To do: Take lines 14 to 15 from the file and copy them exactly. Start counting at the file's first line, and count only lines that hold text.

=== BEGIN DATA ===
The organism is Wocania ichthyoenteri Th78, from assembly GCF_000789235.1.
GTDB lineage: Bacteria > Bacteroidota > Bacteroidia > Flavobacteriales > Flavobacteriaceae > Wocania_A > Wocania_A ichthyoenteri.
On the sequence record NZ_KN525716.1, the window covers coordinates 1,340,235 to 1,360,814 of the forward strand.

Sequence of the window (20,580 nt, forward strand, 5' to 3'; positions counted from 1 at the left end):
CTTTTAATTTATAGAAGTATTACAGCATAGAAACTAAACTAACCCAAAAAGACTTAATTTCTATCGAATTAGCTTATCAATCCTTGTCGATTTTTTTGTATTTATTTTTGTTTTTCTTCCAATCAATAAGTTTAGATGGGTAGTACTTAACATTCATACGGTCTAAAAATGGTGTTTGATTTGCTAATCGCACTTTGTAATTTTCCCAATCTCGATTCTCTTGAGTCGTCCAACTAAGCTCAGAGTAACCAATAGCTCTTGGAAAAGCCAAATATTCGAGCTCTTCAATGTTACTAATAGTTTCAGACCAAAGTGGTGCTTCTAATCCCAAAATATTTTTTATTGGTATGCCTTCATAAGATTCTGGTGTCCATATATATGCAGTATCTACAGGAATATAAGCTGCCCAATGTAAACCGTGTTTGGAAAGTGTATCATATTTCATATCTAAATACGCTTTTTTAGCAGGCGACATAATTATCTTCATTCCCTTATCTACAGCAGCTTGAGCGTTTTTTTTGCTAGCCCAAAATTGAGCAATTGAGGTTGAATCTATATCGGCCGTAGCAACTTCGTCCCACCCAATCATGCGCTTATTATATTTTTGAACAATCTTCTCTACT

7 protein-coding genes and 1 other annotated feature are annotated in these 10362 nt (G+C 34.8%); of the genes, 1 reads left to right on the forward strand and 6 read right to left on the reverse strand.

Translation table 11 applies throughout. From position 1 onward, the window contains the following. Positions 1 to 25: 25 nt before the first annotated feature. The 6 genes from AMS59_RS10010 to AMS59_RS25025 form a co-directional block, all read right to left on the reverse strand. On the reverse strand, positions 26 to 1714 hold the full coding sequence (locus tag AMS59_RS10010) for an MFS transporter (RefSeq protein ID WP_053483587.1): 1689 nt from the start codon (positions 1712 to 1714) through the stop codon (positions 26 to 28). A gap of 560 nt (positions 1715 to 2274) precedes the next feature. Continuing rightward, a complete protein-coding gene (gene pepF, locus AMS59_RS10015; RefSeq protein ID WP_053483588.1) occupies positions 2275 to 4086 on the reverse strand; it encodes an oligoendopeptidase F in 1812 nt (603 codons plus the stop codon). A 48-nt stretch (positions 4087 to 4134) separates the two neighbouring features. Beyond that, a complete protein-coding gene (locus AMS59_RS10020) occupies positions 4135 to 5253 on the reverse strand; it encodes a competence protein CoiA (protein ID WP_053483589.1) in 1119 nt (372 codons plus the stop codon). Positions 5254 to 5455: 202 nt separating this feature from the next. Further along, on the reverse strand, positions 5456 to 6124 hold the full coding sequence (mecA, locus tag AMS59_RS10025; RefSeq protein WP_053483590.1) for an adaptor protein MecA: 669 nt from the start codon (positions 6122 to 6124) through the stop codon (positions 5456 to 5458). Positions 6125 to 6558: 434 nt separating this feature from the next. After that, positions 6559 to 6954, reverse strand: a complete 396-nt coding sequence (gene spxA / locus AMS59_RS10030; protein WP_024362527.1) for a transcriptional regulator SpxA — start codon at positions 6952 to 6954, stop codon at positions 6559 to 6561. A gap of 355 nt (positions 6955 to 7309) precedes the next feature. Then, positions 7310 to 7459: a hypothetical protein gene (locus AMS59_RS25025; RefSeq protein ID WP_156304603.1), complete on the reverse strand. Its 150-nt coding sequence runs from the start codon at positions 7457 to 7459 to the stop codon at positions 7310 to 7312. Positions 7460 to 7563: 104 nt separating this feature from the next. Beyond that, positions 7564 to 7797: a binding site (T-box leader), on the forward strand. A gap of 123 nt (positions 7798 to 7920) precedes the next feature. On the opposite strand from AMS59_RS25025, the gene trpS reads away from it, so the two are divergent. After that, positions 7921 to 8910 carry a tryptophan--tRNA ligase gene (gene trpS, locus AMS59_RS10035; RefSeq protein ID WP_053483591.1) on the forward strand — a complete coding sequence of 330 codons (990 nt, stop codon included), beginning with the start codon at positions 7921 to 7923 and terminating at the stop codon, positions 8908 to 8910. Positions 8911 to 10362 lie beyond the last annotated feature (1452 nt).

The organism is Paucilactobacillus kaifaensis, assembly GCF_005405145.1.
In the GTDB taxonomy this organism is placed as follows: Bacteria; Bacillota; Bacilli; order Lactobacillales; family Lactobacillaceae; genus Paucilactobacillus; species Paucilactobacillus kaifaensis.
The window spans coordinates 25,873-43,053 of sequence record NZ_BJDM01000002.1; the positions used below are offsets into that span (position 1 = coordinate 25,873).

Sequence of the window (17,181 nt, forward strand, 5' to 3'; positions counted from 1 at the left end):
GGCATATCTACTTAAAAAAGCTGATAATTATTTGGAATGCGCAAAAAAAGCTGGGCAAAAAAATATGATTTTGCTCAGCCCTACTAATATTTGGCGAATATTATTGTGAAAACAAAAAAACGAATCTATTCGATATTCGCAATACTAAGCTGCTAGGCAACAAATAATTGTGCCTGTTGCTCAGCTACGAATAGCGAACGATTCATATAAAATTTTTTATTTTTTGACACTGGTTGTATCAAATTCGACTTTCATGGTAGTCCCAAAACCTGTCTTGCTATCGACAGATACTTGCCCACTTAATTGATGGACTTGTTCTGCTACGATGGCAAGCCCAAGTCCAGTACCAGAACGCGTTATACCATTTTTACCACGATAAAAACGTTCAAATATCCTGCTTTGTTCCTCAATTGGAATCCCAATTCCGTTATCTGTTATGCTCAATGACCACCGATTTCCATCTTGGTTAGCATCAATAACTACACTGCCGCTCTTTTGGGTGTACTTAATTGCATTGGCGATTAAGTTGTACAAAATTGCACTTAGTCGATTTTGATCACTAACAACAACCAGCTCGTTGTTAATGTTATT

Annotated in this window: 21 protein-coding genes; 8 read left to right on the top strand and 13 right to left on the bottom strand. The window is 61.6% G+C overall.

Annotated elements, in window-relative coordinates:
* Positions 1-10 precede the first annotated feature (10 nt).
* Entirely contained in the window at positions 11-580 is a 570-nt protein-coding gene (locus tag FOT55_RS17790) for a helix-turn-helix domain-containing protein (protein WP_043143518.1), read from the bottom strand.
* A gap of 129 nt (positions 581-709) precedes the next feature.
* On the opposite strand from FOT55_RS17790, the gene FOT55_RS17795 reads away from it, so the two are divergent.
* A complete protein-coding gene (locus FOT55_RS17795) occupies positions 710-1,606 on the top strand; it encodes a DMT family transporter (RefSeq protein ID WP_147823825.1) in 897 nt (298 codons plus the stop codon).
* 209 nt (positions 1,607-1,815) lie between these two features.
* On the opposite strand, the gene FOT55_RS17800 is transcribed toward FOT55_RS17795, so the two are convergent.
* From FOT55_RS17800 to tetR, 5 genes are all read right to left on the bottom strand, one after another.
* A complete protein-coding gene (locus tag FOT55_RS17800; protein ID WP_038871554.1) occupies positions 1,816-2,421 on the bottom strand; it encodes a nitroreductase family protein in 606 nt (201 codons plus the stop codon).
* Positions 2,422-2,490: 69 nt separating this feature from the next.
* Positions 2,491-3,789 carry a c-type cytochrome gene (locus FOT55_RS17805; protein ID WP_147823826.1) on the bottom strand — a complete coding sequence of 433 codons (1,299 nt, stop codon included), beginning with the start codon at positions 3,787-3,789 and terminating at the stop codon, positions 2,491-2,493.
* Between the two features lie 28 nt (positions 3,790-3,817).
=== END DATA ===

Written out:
Annotated elements, in window-relative coordinates:
* Positions 1-10 precede the first annotated feature (10 nt).